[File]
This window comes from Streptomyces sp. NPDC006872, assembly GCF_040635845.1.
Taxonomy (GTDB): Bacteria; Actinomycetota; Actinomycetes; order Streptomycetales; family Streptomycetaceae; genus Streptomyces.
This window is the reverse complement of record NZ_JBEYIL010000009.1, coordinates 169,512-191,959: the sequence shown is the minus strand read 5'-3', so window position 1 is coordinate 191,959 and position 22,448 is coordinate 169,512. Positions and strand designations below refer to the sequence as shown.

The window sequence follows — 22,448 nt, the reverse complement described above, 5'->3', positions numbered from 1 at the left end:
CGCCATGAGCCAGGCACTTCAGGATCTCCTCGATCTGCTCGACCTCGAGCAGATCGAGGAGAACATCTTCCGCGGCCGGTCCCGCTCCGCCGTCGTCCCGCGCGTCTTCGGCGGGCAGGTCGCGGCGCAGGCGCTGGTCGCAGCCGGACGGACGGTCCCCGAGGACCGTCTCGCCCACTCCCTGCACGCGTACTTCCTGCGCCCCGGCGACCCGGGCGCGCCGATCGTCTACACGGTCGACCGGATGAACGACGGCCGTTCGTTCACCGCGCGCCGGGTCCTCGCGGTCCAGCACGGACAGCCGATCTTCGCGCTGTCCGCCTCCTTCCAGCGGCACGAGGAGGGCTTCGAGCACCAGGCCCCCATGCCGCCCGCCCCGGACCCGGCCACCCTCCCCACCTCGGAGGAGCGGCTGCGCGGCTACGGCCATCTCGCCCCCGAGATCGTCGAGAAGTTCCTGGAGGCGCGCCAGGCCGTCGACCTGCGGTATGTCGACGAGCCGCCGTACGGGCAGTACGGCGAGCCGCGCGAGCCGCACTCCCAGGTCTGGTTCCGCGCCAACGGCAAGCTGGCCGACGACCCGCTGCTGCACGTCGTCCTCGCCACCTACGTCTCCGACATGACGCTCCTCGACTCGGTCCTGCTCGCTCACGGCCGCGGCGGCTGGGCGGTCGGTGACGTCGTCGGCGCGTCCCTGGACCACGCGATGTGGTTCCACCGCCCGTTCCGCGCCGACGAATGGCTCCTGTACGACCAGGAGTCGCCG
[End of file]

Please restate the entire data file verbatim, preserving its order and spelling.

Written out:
This window comes from Streptomyces sp. NPDC006872, assembly GCF_040635845.1.
Taxonomy (GTDB): Bacteria; Actinomycetota; Actinomycetes; order Streptomycetales; family Streptomycetaceae; genus Streptomyces.
This window is the reverse complement of record NZ_JBEYIL010000009.1, coordinates 169,512-191,959: the sequence shown is the minus strand read 5'-3', so window position 1 is coordinate 191,959 and position 22,448 is coordinate 169,512. Positions and strand designations below refer to the sequence as shown.

The window sequence follows — 22,448 nt, the reverse complement described above, 5'->3', positions numbered from 1 at the left end:
CGCCATGAGCCAGGCACTTCAGGATCTCCTCGATCTGCTCGACCTCGAGCAGATCGAGGAGAACATCTTCCGCGGCCGGTCCCGCTCCGCCGTCGTCCCGCGCGTCTTCGGCGGGCAGGTCGCGGCGCAGGCGCTGGTCGCAGCCGGACGGACGGTCCCCGAGGACCGTCTCGCCCACTCCCTGCACGCGTACTTCCTGCGCCCCGGCGACCCGGGCGCGCCGATCGTCTACACGGTCGACCGGATGAACGACGGCCGTTCGTTCACCGCGCGCCGGGTCCTCGCGGTCCAGCACGGACAGCCGATCTTCGCGCTGTCCGCCTCCTTCCAGCGGCACGAGGAGGGCTTCGAGCACCAGGCCCCCATGCCGCCCGCCCCGGACCCGGCCACCCTCCCCACCTCGGAGGAGCGGCTGCGCGGCTACGGCCATCTCGCCCCCGAGATCGTCGAGAAGTTCCTGGAGGCGCGCCAGGCCGTCGACCTGCGGTATGTCGACGAGCCGCCGTACGGGCAGTACGGCGAGCCGCGCGAGCCGCACTCCCAGGTCTGGTTCCGCGCCAACGGCAAGCTGGCCGACGACCCGCTGCTGCACGTCGTCCTCGCCACCTACGTCTCCGACATGACGCTCCTCGACTCGGTCCTGCTCGCTCACGGCCGCGGCGGCTGGGCGGTCGGTGACGTCGTCGGCGCGTCCCTGGACCACGCGATGTGGTTCCACCGCCCGTTCCGCGCCGACGAATGGCTCCTGTACGACCAGGAGTCGCCG